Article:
[...] He shut his eyes and struggled for a while; but resistance became unbearable, and at last he slowly drew out the chain, and slipped the Ring on the forefinger of his left hand.
Immediately, though everything else remained as before, dim and dark, the shapes became terribly clear. He was able to see beneath their black wrappings. There were five tall figures: two standing on the lip of the dell, three advancing. In their white faces burned keen and merciless eyes; under their mantles were long grey robes; upon their grey hairs were helms of silver; in their haggard hands were swords of steel. Their eyes fell on him and pierced him, as they rushed towards him. Desperate, he drew his own sword, and it seemed to him that it flickered red, as if it was a firebrand. Two of the figures halted. The third was taller than the others: his hair was long and gleaming and on his helm was a crown. In one hand he held a long sword, and in the other a knife; both the knife and the hand that held it glowed with a pale light. He sprang forward and bore down on Frodo.
The Fellowship of the Ring, Book II, Chapter 11: A Knife in the Dark.
As we see in the excerpt above, when Strider and the Hobbits are camping in Amon Sûl on their way to Imladris, Frodo puts on the One Ring and enters the Unseen World, enabling him to see the real form of the Nazgûl.
Everything seems pretty straightforward and concordant with what happens when an individual enters the Unseen World (e.g., after being stabbed with a Morgul-knife, when Frodo is dying on the East Road, the description of the Nazgûl is identical).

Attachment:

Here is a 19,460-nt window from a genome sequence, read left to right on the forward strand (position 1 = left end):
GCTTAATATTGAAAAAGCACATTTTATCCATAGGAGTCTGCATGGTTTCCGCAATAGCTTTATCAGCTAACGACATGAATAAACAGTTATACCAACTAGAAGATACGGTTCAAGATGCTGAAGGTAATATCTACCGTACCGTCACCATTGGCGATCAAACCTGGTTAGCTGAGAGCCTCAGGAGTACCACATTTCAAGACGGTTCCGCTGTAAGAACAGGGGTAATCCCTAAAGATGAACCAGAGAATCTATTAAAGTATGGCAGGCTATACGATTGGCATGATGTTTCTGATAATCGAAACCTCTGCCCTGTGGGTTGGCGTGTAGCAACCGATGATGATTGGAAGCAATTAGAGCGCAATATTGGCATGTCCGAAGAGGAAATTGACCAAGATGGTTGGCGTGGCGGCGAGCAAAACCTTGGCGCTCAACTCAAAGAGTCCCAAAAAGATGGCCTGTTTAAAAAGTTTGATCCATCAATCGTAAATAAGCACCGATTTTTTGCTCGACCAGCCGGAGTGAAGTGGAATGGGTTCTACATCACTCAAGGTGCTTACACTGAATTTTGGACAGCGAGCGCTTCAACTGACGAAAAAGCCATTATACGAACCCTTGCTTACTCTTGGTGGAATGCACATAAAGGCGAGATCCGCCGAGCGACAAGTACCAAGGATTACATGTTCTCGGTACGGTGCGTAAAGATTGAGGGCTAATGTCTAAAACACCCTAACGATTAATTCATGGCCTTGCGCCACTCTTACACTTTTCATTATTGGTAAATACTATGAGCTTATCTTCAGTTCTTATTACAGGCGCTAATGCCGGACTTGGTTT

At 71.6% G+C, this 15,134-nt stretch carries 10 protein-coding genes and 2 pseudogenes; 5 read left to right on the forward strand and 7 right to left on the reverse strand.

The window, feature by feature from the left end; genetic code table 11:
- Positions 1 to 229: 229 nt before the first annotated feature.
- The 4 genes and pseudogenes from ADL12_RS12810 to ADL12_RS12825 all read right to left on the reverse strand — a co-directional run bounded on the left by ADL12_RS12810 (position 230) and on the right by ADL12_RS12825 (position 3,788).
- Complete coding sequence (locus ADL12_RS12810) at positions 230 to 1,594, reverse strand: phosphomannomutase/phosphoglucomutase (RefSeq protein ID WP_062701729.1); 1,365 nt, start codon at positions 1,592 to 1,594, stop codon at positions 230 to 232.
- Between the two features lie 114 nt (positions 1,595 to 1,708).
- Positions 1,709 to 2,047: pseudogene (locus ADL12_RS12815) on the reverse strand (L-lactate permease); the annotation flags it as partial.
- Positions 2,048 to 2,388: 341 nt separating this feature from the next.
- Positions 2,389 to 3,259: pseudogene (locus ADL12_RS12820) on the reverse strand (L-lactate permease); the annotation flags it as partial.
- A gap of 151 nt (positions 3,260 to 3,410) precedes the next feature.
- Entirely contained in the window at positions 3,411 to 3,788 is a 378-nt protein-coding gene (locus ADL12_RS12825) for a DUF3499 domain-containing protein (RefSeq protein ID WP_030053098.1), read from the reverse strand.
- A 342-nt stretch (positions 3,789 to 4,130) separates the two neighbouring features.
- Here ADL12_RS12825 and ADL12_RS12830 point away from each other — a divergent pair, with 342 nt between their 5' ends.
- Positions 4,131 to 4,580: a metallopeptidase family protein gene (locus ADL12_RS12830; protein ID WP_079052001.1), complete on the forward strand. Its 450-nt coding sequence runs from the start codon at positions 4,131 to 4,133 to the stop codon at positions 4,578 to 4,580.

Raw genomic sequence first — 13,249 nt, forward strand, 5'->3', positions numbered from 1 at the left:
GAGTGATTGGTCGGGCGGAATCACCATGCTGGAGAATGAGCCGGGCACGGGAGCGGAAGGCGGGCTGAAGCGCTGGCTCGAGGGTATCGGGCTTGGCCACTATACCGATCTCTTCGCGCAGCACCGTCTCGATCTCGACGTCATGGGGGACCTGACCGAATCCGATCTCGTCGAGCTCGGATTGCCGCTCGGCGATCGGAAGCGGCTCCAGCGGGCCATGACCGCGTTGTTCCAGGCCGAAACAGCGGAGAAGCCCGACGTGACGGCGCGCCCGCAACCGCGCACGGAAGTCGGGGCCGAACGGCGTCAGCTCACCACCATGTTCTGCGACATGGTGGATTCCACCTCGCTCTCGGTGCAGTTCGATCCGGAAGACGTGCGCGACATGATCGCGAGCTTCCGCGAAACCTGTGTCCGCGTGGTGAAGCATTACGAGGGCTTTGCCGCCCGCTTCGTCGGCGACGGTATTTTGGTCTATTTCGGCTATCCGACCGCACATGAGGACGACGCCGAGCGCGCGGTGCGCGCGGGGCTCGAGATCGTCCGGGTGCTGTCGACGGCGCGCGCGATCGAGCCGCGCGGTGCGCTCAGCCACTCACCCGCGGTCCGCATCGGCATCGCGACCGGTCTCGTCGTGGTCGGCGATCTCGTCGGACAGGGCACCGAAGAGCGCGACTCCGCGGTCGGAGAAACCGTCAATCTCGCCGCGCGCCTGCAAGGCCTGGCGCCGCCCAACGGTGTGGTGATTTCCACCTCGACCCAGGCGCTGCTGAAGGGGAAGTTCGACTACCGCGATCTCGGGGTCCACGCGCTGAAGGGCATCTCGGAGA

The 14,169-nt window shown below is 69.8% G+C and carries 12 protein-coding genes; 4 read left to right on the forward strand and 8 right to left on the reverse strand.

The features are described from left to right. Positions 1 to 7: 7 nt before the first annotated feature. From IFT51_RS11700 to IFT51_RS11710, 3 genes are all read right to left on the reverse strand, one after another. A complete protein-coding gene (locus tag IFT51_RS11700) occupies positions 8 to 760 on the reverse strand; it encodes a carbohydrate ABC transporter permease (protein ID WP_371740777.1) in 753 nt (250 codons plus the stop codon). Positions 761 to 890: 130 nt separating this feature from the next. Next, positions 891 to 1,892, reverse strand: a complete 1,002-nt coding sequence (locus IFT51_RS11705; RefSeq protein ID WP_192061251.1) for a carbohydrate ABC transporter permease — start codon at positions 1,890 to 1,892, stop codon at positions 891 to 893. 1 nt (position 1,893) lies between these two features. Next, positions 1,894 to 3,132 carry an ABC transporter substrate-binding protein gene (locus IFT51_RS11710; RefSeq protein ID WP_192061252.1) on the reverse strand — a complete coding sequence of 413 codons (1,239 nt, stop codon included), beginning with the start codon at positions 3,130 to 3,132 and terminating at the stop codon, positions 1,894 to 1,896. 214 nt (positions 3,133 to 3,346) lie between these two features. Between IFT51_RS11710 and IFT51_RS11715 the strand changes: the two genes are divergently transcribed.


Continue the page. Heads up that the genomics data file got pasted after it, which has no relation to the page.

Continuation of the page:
My main issue with this passage is the part where "[Frodo] drew his own sword, and it seemed to him that it flickered red, as if it was a firebrand."
EDIT: As pointed by @A. Giesbrecht, Frodo was using a Barrow-blade given to him (and the other hobbits) by Tom Bombadil after rescuing them in the Barrow-downs.
Sting, as described in Tyler's The Complete Tolkien Companion,
[...] gleamed with a cold blue light if any servants of the Enemy where nigh at hand.
The Complete Tolkien Companion (Second Edition).
However, nothing is mentioned about Sting having a red flickering; I haven't found anything on Foster's Complete Guide to Middle-earth or The Letters of J.R.R. Tolkien either.
Is there any explanation of this red-flickering phenomenon in any of Professor's Tolkien's texts?